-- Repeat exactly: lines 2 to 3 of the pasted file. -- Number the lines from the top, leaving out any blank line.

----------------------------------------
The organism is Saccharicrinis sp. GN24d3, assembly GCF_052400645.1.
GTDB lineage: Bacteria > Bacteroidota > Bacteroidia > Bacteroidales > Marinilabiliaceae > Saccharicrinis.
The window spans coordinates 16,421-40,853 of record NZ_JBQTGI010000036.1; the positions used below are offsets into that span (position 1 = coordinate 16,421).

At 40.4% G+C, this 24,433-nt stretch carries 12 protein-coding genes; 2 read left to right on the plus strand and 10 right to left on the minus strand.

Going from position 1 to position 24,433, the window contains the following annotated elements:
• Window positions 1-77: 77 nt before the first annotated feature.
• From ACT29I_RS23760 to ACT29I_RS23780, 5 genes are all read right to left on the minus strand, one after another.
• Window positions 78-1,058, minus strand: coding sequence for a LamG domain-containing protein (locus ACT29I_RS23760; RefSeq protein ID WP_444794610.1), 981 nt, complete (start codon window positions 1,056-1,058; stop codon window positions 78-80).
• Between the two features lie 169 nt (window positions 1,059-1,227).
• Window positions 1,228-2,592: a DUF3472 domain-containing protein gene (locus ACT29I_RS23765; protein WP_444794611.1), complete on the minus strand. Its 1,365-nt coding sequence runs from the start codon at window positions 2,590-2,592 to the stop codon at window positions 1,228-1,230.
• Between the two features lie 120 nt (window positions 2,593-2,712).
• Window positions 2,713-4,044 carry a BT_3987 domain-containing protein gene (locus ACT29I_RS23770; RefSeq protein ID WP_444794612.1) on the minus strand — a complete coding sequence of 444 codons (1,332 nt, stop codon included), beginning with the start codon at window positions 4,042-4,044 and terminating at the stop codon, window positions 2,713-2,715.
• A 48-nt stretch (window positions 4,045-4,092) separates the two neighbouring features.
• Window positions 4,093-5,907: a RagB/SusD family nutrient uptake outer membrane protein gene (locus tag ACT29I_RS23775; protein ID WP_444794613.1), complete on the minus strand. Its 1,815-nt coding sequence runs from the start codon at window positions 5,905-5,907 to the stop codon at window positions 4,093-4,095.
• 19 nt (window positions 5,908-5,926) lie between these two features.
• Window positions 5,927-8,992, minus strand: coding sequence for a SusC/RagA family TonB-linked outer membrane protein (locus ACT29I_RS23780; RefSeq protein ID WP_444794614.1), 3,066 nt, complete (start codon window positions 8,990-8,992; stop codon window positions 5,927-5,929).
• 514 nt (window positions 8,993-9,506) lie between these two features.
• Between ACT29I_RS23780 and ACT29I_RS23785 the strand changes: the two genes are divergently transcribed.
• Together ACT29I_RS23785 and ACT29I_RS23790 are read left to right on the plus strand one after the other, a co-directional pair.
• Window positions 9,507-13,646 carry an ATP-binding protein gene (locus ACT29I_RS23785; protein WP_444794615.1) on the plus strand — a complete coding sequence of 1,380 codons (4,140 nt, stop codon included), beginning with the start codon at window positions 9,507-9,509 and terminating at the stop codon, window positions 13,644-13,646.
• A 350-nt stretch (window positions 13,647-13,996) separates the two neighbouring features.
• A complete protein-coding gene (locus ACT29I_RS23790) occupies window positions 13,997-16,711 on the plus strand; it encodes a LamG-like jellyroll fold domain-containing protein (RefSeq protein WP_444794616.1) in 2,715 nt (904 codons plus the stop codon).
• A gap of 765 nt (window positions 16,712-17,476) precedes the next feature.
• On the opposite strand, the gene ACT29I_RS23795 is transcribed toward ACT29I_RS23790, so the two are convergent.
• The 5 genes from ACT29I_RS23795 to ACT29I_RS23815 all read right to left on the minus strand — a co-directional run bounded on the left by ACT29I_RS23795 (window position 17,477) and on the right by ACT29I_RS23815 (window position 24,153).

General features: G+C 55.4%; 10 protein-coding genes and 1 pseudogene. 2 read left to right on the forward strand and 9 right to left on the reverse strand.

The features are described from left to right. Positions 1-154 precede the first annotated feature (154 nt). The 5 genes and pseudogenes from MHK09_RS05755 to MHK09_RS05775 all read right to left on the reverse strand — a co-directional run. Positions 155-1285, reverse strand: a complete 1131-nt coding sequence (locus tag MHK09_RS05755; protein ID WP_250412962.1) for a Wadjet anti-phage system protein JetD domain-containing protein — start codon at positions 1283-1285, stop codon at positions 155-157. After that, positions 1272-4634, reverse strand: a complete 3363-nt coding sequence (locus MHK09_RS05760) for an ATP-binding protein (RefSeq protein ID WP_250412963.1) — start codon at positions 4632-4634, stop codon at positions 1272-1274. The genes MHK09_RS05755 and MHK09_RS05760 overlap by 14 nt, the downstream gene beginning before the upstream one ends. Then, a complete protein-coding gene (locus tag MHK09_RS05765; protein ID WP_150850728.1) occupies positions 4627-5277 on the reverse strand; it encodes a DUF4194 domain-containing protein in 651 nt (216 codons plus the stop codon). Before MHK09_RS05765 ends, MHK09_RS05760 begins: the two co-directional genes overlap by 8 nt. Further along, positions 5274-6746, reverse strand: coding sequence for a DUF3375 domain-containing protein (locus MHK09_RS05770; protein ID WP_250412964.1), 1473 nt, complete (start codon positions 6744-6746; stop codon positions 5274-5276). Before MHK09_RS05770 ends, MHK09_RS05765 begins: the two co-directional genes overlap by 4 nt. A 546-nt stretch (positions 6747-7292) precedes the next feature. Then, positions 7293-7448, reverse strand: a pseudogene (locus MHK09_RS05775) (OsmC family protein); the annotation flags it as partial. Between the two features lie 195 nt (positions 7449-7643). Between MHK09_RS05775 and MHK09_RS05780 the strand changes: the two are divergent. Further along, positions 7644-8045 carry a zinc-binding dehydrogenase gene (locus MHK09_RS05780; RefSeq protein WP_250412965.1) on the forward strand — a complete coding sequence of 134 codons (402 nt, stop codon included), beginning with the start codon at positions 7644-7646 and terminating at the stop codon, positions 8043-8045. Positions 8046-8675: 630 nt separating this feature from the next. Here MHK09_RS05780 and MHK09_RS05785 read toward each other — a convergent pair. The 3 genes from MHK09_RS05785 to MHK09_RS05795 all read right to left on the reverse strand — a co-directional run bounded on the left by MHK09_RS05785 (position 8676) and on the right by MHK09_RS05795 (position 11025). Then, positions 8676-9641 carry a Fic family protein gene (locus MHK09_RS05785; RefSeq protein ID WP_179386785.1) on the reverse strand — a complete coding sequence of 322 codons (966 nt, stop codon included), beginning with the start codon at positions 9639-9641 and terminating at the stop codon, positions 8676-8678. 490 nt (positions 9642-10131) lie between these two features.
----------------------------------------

GTDB lineage: Bacteria > Bacteroidota > Bacteroidia > Bacteroidales > Marinilabiliaceae > Saccharicrinis.
The window spans coordinates 16,421-40,853 of record NZ_JBQTGI010000036.1; the positions used below are offsets into that span (position 1 = coordinate 16,421).